On the one hand, the private sector security industry comprises a few employers, such as Fidelity Security Services and Bidvest Protea Coin, of large numbers of employees with sophisticated human resources capacities including technology (including, most importantly for the purposes of this article, payroll). And, on the other hand, there are many thousands of employers of small numbers of employees, many of whom are, presumably, without such capacities.

Capacity constraints may explain the failures of some employers to provide to the PSSPF accurate, up to date and complete information and supporting documentation relating to the identities, remuneration, work histories and other information required for the effective administration of the fund. These challenges occur when enrolling those employees as members of the fund, paying contributions to it and when their employees, or the dependants of deceased employees, claim benefits from the fund. Similar failures by other employers may be attributable to simple negligence or poor employment relations.

The rate at which employees enter and exit the market is high, as is the rate of non-compliance by security industry employers with applicable laws, including those relating to regulation and supervision by the Private Security Industry Regulatory Authority (PSIRA) and those relating to the employment of employees – applicable to all employers.

Low wage rates and intermittent and insecure employment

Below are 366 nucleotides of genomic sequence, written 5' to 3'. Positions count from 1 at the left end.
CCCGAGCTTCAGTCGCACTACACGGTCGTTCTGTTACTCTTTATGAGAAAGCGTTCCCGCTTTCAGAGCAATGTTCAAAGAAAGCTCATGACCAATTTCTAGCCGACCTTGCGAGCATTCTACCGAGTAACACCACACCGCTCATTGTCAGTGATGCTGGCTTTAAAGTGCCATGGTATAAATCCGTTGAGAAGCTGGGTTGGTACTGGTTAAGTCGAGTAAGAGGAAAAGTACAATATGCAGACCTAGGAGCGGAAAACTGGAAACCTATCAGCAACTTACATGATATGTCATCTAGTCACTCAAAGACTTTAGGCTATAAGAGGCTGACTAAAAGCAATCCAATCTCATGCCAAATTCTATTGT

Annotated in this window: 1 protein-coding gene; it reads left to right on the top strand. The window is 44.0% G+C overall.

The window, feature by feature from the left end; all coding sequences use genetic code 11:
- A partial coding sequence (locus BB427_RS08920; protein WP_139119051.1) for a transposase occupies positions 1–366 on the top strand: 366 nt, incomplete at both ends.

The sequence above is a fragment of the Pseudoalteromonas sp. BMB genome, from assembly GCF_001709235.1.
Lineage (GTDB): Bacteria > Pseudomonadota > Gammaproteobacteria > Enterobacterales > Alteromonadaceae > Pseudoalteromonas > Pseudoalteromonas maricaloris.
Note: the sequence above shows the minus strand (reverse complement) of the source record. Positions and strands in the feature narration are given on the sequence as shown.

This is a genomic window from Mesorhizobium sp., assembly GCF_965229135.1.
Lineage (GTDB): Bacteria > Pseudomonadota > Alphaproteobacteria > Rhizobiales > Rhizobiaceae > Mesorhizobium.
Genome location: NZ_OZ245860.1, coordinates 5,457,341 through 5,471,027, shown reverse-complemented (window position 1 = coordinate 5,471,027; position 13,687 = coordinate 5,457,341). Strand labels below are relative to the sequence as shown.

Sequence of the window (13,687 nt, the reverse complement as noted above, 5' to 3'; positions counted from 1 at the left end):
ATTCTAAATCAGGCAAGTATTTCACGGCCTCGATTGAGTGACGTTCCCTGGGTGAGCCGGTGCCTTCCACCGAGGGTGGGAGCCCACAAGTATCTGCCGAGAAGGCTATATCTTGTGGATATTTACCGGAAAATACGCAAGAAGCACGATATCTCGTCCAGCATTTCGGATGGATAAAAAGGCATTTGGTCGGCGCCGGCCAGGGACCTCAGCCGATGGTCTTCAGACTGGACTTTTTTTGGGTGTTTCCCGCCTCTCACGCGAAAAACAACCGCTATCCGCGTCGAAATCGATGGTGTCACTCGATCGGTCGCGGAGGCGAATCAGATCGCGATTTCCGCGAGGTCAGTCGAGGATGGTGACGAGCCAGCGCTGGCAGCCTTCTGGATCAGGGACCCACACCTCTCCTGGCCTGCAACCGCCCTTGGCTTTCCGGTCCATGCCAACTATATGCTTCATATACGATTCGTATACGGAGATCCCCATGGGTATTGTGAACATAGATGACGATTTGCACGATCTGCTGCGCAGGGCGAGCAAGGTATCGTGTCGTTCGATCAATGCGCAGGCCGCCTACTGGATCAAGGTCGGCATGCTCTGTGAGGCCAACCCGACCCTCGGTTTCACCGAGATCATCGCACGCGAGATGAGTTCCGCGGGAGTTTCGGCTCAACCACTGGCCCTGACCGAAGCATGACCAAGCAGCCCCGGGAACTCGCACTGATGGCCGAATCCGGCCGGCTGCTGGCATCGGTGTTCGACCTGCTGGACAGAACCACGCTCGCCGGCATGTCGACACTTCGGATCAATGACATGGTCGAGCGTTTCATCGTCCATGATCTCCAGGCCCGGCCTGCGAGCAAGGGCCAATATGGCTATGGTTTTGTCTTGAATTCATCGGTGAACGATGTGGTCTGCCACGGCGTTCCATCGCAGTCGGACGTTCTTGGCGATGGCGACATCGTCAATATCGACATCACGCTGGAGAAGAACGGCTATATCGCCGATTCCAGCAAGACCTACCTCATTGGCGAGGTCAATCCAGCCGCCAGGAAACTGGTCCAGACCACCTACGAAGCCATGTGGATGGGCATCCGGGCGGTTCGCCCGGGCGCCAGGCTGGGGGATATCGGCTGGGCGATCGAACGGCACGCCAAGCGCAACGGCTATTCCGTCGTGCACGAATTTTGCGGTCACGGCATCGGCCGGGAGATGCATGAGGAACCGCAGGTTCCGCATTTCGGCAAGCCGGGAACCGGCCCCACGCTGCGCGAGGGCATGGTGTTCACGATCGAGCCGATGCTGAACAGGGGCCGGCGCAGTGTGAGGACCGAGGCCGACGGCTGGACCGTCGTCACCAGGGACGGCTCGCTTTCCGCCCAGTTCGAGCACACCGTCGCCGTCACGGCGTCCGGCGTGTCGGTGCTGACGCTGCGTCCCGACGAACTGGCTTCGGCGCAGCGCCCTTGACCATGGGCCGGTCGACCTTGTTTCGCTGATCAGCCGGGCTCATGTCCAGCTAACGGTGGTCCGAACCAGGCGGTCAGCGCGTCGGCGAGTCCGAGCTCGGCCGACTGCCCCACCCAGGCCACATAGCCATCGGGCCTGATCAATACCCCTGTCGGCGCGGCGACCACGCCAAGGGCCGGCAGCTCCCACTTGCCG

Most of these employees are relatively unskilled and are paid wages little, if any, more than those prescribed by the Minister of Labour in terms of sectoral determinations issued in the BCEA. These are barely sufficient for their own maintenance, let alone those of their families.

Some are only employed for so long as their employers are party to specific security service contracts. If those contracts terminate, so does their employment. Some employees remain unemployed for long periods.

In the circumstances it is likely that at least some private sector security employees either explicitly agree to, or simply acquiesce in, non-compliance by their employers with their obligations to enrol the employees as members of the PSSPF. The employee, and possibly even the employer, simply cannot afford to pay the contributions.

Fraud by employers

Other PSSPF members may be led to believe that the fund contributions regularly deducted from their wages are being paid to the fund but, when they claim their benefits, they discover that their employers never paid either the employee contribution or those for which they were liable. If the members do receive any benefits at all, they are much lower than they would otherwise have been.

Other impediments to provision of "value for money" retirement benefits
Low contribution rates and high non-investment costs
In terms of the rules of the PSSPF, after the first four months of a member's membership of the fund, the employer must deduct from the employee and pay to the fund an amount equal to 7.5% of their wages together with the employer's contribution in an amount equal to 10% of those wages. Two-thirds of the employer's contribution (5% of the employees' wages) is credited to the PSSPF's "reserve account" and used to provide for "risk benefits" (benefits payable on pre-retirement, permanent disablement or death) and the costs of running the fund, including the:

costs entailed in obtaining and processing information provided in a range of formats, some of which may be incomplete and/or incorrect; fund's considerable legal costs, a large proportion of which is likely to be incurred in the course of attempts to enforce compliance by employers with the statutory duties of their boards in terms of sections 7C and 7D of the PFA.

The balance, plus the member's contribution (together amounting to only 10% of his or her wages), is then invested to provide for his or her retirement.